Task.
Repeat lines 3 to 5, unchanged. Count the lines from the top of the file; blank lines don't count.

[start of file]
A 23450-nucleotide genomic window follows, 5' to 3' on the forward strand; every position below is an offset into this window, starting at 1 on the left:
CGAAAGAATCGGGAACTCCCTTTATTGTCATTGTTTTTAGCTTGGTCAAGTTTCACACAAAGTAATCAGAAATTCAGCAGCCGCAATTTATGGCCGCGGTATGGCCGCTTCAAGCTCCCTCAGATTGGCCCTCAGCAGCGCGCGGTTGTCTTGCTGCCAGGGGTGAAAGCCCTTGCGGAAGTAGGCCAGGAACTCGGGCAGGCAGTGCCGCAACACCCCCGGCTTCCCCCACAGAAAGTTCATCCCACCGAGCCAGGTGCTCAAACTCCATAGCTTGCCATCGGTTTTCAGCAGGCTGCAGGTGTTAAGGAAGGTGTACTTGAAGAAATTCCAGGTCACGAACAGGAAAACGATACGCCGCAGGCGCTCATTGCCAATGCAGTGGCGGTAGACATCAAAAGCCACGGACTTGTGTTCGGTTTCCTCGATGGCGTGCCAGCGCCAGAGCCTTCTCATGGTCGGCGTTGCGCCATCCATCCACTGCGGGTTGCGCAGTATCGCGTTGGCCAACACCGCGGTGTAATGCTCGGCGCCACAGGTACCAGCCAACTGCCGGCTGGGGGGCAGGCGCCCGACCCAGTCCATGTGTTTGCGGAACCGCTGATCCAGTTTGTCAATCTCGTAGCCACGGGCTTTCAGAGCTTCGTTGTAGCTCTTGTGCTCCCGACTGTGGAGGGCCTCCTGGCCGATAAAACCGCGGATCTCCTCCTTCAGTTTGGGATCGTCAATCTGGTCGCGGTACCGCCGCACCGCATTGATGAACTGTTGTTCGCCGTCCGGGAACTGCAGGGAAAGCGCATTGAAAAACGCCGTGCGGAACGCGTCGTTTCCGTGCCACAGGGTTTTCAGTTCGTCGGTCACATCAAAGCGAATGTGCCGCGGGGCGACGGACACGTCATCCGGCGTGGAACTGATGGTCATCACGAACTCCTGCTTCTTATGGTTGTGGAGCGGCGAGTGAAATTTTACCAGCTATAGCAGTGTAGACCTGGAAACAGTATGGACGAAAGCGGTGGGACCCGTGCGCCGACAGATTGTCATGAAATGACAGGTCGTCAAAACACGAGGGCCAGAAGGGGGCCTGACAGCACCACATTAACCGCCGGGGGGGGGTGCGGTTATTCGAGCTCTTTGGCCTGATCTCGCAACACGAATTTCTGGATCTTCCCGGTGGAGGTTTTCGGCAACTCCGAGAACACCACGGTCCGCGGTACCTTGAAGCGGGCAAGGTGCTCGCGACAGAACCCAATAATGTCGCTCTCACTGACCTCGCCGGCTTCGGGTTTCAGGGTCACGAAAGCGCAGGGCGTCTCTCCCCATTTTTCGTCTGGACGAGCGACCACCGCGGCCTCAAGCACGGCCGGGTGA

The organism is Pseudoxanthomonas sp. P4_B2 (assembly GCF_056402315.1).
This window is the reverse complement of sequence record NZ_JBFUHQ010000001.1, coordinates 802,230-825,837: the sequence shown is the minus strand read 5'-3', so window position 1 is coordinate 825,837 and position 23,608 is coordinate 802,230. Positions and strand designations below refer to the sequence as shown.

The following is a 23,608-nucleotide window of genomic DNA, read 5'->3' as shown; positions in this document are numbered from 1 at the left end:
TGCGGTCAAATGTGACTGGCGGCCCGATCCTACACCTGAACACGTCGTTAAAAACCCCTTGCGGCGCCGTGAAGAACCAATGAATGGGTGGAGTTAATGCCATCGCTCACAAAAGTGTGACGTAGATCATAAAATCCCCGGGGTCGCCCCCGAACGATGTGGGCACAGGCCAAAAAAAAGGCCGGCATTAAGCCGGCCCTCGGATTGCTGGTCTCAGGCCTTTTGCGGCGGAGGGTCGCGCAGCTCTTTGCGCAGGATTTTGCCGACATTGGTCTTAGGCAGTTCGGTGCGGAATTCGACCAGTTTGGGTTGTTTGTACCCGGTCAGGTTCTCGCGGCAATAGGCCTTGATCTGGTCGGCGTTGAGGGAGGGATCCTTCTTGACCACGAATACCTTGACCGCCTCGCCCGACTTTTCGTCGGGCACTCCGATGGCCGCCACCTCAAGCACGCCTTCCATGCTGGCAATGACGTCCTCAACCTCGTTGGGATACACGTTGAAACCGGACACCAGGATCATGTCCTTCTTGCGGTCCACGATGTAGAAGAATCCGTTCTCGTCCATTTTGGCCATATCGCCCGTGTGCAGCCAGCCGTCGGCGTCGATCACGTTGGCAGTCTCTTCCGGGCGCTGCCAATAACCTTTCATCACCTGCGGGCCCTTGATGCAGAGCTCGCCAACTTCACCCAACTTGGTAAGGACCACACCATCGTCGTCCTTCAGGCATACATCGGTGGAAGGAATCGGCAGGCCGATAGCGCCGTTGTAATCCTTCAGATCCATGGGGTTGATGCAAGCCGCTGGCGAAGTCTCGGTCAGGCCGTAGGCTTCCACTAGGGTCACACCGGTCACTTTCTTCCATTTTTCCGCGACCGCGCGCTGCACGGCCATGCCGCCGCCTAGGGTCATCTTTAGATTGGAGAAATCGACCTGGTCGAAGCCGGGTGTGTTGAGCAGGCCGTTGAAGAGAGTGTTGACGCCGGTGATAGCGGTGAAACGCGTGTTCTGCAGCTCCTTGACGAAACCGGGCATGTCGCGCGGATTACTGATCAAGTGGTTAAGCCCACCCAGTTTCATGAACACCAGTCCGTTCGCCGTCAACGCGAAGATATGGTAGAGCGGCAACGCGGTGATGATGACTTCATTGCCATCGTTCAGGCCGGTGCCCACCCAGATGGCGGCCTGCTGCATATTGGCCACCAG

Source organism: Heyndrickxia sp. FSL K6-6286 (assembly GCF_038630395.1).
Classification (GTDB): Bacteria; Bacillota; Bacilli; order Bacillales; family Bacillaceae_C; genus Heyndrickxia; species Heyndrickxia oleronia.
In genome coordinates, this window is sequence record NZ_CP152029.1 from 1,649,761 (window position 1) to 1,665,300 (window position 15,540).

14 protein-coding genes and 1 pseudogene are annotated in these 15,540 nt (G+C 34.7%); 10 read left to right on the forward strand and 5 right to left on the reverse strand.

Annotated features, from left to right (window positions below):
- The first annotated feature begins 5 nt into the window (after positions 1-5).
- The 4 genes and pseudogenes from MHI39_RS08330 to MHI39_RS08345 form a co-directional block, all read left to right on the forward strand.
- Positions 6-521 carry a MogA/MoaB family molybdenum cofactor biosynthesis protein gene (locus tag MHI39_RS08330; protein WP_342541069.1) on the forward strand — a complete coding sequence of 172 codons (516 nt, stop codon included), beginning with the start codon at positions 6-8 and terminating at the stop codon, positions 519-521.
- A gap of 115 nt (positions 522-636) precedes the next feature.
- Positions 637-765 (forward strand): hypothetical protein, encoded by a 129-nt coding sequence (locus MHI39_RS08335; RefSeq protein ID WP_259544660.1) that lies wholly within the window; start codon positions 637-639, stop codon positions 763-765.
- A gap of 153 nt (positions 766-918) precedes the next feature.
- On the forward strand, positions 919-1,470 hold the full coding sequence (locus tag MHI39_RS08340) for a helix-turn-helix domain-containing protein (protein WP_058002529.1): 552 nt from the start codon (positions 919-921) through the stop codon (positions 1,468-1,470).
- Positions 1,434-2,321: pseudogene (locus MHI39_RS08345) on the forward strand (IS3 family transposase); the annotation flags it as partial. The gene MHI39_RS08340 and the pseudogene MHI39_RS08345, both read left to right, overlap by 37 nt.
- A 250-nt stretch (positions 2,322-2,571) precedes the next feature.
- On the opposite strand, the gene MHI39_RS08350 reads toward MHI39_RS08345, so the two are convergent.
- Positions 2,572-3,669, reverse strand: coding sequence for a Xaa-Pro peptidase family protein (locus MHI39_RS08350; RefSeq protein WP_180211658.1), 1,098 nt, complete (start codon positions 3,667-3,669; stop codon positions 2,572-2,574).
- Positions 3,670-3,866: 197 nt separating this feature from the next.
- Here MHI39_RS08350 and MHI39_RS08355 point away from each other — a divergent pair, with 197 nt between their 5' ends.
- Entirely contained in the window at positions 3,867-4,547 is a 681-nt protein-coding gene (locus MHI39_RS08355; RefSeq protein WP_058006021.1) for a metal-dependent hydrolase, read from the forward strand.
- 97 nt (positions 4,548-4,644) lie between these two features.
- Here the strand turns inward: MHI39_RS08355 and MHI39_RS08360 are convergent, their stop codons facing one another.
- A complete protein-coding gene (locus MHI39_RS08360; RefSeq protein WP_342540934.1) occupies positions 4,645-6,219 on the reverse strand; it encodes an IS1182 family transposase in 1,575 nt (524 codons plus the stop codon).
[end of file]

The organism is Pseudoxanthomonas sp. P4_B2 (assembly GCF_056402315.1).
This window is the reverse complement of sequence record NZ_JBFUHQ010000001.1, coordinates 802,230-825,837: the sequence shown is the minus strand read 5'-3', so window position 1 is coordinate 825,837 and position 23,608 is coordinate 802,230. Positions and strand designations below refer to the sequence as shown.

The following is a 23,608-nucleotide window of genomic DNA, read 5'->3' as shown; positions in this document are numbered from 1 at the left end: